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Consulting on TB

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PREDICTABLY, of all the matters discussed in the tranche of documents on bovine TB issued by Defra on the Friday before the recent Bank Holiday weekend, it is badger culling that has again attracted the most attention. On August 28, Defra published consultation documents seeking views on strengthening TB controls on cattle, controlling TB in farmed animals other than cattle, and on changing the licensing criteria for future control of badgers in England. At the same time, it announced that licences had been granted to allow culling to continue for the third of four years in Gloucestershire and Somerset, and that culling would also be extended to Dorset (VR, September 5, 2015, vol 177, pp 215-216). On September 3, it confirmed that culling was underway in all three counties.

Badgers are known to contribute to the problem of bovine TB in cattle, but opinion on the effectiveness of badger culling in helping to control the disease has long been divided and will almost certainly continue to be so. As well as the usual well-publicised protests, the past week has seen, among other things, the publication of a letter in The Guardian1 urging the Government to ‘reconsider immediately its decision to continue and extend the culling of badgers’: signatories included John Bourne, former chairman of the Independent Scientific Group on Cattle TB which oversaw the Randomised Badger Culling Trial (RBCT), and Ranald Monroe, chairman of the Independent Expert Panel which assessed the effectiveness and humaneness of controlled shooting as a culling method in the badger culling pilots. Meanwhile, the British Cattle Veterinary Association (BCVA) and farmers have welcomed the continuation of culling in Somerset and Gloucestershire and its extension to Dorset, and would like to see it rolled out more widely. The BVA, which has argued for a wider roll out of targeted and humane badger culling using cage-trapping and shooting only, has expressed disappointment that controlled shooting will be used as a culling method in the three counties, and reiterated its call that only cage-trapping and shooting should be used.

The consultation document on the criteria for culling licences includes proposals for reducing the minimum area for a licence, as well as for keeping the duration of the culling period under review, rather than specifying this in the licence. In the document, Defra explains that the proposed changes are based on experience gained from the culls so far, as well as an updated statistical analysis of the results of the RBCT, and are intended to introduce more flexibility to enable culling where it will be effective in reducing badger populations. Given the controversy that continues to surround the culls, and the history of the debate so far, such proposals are likely to prove contentious. Nevertheless, they need to be considered coolly and rationally in the light of all the available evidence, particularly as that evidence might not be clear cut. Inevitably, given the complex nature of the problem, science will not be the only consideration, and political, economic and practical considerations will also play a part.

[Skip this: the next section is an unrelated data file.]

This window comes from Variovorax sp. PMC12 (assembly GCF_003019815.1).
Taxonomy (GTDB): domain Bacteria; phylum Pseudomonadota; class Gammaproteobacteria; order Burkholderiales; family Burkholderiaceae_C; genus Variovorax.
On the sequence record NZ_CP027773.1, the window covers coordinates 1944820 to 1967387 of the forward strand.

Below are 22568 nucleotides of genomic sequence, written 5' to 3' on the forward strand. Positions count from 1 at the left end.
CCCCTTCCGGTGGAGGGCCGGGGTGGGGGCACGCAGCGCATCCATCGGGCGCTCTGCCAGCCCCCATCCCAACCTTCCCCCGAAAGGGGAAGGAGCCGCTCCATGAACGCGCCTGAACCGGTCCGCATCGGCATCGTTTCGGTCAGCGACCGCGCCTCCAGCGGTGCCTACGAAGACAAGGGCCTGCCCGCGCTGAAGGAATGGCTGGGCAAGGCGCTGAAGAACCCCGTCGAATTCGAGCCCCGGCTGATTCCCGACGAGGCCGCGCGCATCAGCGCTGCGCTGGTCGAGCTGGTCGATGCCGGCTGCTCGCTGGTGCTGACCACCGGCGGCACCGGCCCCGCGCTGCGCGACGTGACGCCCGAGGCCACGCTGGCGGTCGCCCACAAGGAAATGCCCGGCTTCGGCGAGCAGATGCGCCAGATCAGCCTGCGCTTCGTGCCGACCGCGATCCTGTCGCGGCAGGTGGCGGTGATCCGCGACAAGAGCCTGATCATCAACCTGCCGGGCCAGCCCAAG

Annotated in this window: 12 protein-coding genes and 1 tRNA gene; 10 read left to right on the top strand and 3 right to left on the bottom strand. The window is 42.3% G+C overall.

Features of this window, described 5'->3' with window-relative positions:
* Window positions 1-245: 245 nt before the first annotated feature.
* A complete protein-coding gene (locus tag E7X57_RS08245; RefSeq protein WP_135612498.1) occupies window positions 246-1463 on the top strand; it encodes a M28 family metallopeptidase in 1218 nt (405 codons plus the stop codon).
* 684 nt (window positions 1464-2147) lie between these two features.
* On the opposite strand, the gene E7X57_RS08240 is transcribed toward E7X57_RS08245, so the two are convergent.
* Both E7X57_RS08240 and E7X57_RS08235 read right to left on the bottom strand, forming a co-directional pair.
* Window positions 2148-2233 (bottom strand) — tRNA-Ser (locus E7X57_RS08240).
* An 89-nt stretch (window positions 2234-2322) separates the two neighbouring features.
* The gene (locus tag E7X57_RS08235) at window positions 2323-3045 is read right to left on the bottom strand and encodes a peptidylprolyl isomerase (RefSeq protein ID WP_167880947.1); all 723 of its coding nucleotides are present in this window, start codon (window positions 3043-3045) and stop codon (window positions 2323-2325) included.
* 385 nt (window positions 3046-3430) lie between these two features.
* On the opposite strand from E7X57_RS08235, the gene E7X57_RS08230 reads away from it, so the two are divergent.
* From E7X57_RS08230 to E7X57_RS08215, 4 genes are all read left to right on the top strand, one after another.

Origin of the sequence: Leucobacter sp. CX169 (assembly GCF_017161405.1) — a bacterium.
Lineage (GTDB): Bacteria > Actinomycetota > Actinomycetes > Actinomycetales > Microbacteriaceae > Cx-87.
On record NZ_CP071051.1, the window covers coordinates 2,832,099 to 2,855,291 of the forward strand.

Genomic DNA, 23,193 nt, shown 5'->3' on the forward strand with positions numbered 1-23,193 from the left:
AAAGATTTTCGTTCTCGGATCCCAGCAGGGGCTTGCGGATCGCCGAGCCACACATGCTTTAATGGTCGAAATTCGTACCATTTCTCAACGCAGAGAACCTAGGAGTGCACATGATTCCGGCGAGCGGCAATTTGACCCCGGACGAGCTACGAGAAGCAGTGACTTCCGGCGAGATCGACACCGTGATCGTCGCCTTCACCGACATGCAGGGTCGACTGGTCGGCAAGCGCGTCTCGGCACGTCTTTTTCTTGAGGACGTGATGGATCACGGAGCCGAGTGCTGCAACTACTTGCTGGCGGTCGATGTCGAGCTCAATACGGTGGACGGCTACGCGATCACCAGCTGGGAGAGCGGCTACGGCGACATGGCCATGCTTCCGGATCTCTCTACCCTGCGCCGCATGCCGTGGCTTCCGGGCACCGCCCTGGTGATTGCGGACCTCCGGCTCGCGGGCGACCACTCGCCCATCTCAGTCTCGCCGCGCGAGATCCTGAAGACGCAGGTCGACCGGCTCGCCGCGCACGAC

It remains unfortunate that the debate continues to focus so firmly on badgers, as controlling the disease in wildlife represents only part of the comprehensive strategy that is needed to control the disease and this detracts from all the other efforts being made. The controls applied to cattle continue to be developed and refined, as the consultation document on improving cattle controls that was also published at the end of last month makes clear. This includes proposals for a more robust approach to dealing with TB breakdowns in the High Risk Area of England, as well as to introduce statutory postmovement testing of cattle moved from herds in England that are on annual or more frequent testing, and from herds in designated counties in Wales, to all herds in the Low Risk Area of England. It also proposes that Exempt Finishing Units should be phased out, and that the rules applied to Approved Finishing Units should be strengthened. Views are sought on options for reducing TB risks from sales of cattle from herds on four-yearly testing, on whether enhanced surveillance should be rolled out to more counties in the Edge Area, and on situations where private γ-IFN testing might be used to mitigate the risk of infected cattle being brought into or remaining in herds. Some of these proposals will have cost as well as practical implications for farmers, and it will be interesting to see how the industry responds.

The consultation document on farmed animals other than cattle, including deer, goats, pigs, sheep and South American camelids, is the largest of the three consultation documents issued last month, and seeks views on developing an evidence-driven policy for these species that is proportionate to the risk.

Taken together, the documents indicate that the Government remains intent on moving forward with its strategy of eradicating bovine TB from cattle in England by 2038. Whether the strategy proves successful will ultimately depend on the dedication and cooperation of everyone involved. Direct comparison may not be possible, but as described in an article discussing the successful eradication of bovine TB in Australia in last week's Veterinary Record 2, eradication is achievable if all the relevant stakeholders are fully engaged.


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